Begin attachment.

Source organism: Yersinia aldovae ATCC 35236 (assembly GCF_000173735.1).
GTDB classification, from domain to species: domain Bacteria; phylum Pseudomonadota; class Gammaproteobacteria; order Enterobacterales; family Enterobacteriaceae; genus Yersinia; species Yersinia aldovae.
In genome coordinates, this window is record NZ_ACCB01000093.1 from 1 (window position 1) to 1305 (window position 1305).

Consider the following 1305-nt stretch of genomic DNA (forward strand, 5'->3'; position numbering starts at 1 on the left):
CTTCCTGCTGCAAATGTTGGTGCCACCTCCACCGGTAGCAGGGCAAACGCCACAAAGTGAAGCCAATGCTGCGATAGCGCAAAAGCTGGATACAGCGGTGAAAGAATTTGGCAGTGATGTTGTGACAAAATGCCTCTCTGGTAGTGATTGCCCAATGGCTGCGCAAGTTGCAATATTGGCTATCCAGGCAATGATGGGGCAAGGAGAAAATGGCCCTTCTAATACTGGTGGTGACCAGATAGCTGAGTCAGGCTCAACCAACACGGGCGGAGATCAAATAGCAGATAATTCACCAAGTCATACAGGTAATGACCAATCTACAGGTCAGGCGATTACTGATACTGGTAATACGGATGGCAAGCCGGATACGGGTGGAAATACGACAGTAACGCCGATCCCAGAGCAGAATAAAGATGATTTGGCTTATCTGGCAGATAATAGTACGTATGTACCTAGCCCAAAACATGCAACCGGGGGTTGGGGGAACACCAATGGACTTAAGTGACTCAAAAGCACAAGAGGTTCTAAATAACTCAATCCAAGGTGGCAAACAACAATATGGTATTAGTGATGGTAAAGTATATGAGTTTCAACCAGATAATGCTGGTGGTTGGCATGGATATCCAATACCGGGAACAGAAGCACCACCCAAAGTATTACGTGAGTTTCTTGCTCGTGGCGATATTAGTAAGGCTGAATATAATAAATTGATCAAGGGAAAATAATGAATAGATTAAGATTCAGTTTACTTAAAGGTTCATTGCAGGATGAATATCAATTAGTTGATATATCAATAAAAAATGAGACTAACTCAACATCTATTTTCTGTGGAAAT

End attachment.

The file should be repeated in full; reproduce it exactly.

Source organism: Yersinia aldovae ATCC 35236 (assembly GCF_000173735.1).
GTDB classification, from domain to species: domain Bacteria; phylum Pseudomonadota; class Gammaproteobacteria; order Enterobacterales; family Enterobacteriaceae; genus Yersinia; species Yersinia aldovae.
In genome coordinates, this window is record NZ_ACCB01000093.1 from 1 (window position 1) to 1305 (window position 1305).

Consider the following 1305-nt stretch of genomic DNA (forward strand, 5'->3'; position numbering starts at 1 on the left):
CTTCCTGCTGCAAATGTTGGTGCCACCTCCACCGGTAGCAGGGCAAACGCCACAAAGTGAAGCCAATGCTGCGATAGCGCAAAAGCTGGATACAGCGGTGAAAGAATTTGGCAGTGATGTTGTGACAAAATGCCTCTCTGGTAGTGATTGCCCAATGGCTGCGCAAGTTGCAATATTGGCTATCCAGGCAATGATGGGGCAAGGAGAAAATGGCCCTTCTAATACTGGTGGTGACCAGATAGCTGAGTCAGGCTCAACCAACACGGGCGGAGATCAAATAGCAGATAATTCACCAAGTCATACAGGTAATGACCAATCTACAGGTCAGGCGATTACTGATACTGGTAATACGGATGGCAAGCCGGATACGGGTGGAAATACGACAGTAACGCCGATCCCAGAGCAGAATAAAGATGATTTGGCTTATCTGGCAGATAATAGTACGTATGTACCTAGCCCAAAACATGCAACCGGGGGTTGGGGGAACACCAATGGACTTAAGTGACTCAAAAGCACAAGAGGTTCTAAATAACTCAATCCAAGGTGGCAAACAACAATATGGTATTAGTGATGGTAAAGTATATGAGTTTCAACCAGATAATGCTGGTGGTTGGCATGGATATCCAATACCGGGAACAGAAGCACCACCCAAAGTATTACGTGAGTTTCTTGCTCGTGGCGATATTAGTAAGGCTGAATATAATAAATTGATCAAGGGAAAATAATGAATAGATTAAGATTCAGTTTACTTAAAGGTTCATTGCAGGATGAATATCAATTAGTTGATATATCAATAAAAAATGAGACTAACTCAACATCTATTTTCTGTGGAAAT